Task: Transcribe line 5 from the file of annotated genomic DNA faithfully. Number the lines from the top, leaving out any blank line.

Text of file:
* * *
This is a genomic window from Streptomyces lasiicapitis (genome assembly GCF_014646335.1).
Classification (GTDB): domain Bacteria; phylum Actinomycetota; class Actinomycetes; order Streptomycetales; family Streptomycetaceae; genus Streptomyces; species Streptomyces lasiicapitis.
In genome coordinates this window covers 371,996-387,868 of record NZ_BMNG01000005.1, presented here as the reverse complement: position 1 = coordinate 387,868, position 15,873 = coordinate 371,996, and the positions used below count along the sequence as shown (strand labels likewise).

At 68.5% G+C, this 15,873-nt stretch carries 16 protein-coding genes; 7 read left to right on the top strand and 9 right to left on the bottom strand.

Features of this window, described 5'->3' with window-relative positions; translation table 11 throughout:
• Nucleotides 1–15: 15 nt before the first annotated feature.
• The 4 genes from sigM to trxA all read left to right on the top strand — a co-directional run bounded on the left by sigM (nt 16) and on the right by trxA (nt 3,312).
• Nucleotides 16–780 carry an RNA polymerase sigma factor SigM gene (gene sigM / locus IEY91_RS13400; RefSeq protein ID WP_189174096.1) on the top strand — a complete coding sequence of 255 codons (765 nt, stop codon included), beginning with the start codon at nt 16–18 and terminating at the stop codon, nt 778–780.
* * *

Features of this window, described 5'->3' with window-relative positions; translation table 11 throughout: